Nonviolent Resistance Acts
Hancock 17 Drone War Crimes Resisters Released from Jail February 14
They say that any penalty the court imposes is trivial compared to the death sentences imposed on drone victims
In a week in which the National Security Administration’s role in the assassinations of drone victims was revealed, Pakistani anti-drone activist Kareem Khan was freed after being abducted from his home, and President Obama is considering a drone strike on yet another U.S. citizen, the twelve sentenced members of the Hancock 17 Drone War Crime Resisters were released from the “Justice” Center Jail in Syracuse, NY on Friday, February 14.
Kareem Khan is free!
You can add your voice to the call to free Kareem Khan by signing this petition, which will be hand-delivered to Pakistani and US government officials. Take further action by calling the Pakistani embassy in Washington, DC at (202) 243-6500 and the Pakistan desk at the State Department at (202) 647-9823.
The 4 were sentenced to 10 hours of Community Service and a $10 fee
Judge Claire warns of harsher consequences next time due to “ban & bar” orders served to them at the time of arrest.
Barry,Toby, Martha, Robin and Bill: the original “Wheatland 5” on April 30, 2013, the morning of their arrest
The defendants were prepared for whatever sentence the judge imposed. In the words of Ed Kinane, “Any penalty this court can impose on me is trivial compared to the death sentences imposed on the drone victims.”
Dr. King in Dari
This month, from Atlanta, GA, the King Center announced its “Choose Nonviolence” campaign, a call on people to incorporate the symbolism of bell-ringing into their Martin Luther King Holiday observance, as a means of showing their commitment to Dr. King’s value of nonviolence in resolving terrible issues of inequality, discrimination and poverty here at home. The call was heard in Kabul, Afghanistan.
On the same day they learned of the King Center’s call, the young members of the Afghan Peace Volunteers, in a home I was sharing with them in Kabul, were grieving the fresh news of seven Afghan children and their mother, killed in the night during a U.S. aerial attack - part of a battle in the Siahgird district of the Parwan province. The outrage, grief, loss and pain felt in Siahgird were echoed, horribly, in other parts of Afghanistan during a very violent week.
In general, any kind of assertion that, that the election would be, certainly free and fair is a little bit naïve. I think that you’re going to have a certain amount of fraud no matter what, and this has, this has kind of been a pattern in many countries that, where the oligarchy has held power for, for a very long time. So you have people who have been in struggles for many years, who for, for instance, have been trying to stop mining companies from taking over their land without their consent, from using open-pit mining methods, which contaminate the water with arsenic, like communities that have lived on the coast for several hundred years and now are being pushed out by multinational tourism companies, who want to create such an entity as a “model city”, which is essentially sovereign, outside of Honduran authority yet part of Honduran land. These people would say, you know, they expect the election to have some level of fraud, just because these interests are very entrenched, and they’re going to try to influence any kind of election result that could make it harder for them to continue the status quo.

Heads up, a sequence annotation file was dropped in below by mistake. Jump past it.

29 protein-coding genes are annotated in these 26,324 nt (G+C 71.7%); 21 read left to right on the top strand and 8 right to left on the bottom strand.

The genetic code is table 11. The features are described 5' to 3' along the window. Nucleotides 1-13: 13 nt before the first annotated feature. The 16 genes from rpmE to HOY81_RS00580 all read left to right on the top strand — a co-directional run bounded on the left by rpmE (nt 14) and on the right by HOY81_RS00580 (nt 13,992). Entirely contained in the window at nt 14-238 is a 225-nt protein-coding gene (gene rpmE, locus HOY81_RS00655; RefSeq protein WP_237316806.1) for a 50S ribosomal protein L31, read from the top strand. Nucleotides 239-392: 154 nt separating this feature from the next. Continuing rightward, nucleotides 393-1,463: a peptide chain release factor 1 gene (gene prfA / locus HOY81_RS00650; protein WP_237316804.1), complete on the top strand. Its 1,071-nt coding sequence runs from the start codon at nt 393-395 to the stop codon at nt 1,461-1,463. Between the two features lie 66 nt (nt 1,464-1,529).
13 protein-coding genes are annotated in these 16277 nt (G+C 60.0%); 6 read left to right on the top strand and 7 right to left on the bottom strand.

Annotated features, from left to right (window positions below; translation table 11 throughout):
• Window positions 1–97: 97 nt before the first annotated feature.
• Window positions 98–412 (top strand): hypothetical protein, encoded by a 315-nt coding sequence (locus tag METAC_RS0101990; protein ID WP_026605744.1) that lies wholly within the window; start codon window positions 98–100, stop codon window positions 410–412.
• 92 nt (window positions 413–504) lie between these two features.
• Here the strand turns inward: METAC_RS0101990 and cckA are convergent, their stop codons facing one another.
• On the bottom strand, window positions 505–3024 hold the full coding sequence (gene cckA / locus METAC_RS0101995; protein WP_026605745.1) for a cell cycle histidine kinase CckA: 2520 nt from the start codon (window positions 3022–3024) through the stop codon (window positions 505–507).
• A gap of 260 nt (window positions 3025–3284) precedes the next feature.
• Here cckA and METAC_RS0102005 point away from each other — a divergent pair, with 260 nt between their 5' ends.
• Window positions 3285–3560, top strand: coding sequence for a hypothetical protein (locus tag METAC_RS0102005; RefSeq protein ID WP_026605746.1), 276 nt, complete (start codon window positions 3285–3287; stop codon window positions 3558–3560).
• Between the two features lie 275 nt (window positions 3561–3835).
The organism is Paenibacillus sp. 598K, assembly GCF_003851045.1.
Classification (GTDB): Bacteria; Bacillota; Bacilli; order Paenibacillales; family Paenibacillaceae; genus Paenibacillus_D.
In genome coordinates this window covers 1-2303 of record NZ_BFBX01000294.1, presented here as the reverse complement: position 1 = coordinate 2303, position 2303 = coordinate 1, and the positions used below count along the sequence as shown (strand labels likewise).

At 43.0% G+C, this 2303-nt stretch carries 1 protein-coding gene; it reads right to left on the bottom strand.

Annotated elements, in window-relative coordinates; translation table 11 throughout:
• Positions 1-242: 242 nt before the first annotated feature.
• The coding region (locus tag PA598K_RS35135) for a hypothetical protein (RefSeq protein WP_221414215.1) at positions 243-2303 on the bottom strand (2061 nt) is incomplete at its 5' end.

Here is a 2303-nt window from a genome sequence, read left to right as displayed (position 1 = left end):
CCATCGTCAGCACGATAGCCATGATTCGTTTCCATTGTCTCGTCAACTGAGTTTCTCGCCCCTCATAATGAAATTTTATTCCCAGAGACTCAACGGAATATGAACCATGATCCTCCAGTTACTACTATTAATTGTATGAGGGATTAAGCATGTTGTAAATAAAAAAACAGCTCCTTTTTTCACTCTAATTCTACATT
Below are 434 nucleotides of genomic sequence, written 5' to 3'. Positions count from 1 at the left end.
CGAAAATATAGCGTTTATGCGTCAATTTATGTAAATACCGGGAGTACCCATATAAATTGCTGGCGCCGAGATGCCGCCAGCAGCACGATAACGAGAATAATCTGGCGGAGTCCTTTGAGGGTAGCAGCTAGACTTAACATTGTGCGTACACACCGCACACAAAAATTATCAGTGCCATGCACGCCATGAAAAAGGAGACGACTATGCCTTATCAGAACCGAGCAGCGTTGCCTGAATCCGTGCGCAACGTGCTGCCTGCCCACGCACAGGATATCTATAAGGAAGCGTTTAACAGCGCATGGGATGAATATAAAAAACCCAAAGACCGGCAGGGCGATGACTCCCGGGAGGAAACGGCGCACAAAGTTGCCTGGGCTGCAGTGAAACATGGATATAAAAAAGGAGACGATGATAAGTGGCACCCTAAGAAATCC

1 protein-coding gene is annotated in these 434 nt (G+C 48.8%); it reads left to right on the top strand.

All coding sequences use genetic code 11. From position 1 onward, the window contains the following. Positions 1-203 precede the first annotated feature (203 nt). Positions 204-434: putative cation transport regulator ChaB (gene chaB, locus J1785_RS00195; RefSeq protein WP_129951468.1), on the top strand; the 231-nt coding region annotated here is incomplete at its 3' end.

“Through these gates pass America’s finest warriors”: Megan in light blue, crossing the line into Creech AFB
“On some positions, cowardice asks the question, ‘Is it safe?’ Expediency asks the question, ‘Is it politic?’ And vanity comes along and asks, ‘Is it popular?’ But conscience asks the question, ‘Is it right?’” she wrote.
“And there comes a time when one must take a position that is neither safe nor politic nor popular, but one must do it because conscience tells one it is right.”
Dear friends on Jeju Island : Sung Hee, Paco, Silver, Sister Stella, Dr Park and many others at Gangjeong Village,
I lived in a gorgeous agricultural village in Bamiyan Province of Afghanistan for seven years and like yourselves on Jeju Island in South Korea, every morning, I woke up to a window scene of ‘heaven’.
No eyes would believe that wars had brought ‘hell’ to occupy this land.
My window scene in Bamiyan
by Hakim and the Afghan Peace Volunteers
On the 22nd of October, 2013, the Afghan Peace Volunteers ( APVs ) in Kabul, Afghanistan, had a Skype conversation with peace activists at Gangjeong Village on Jeju Island, South Korea, during which they shared solidarity in saying ‘No!’ to the U.S. war apparatus in Afghanistan and South Korea.
Save Jeju Now: resisting the construction of a U.S. military naval base
They represent the ‘small people’ of the world, ordinary Afghans who are opposed to the establishment of nine U.S. military bases in Afghanistan through the Bilateral Security Agreement currently being negotiated, and ordinary South Koreans opposed to the construction of a Korea/U.S. naval base on Jeju Island…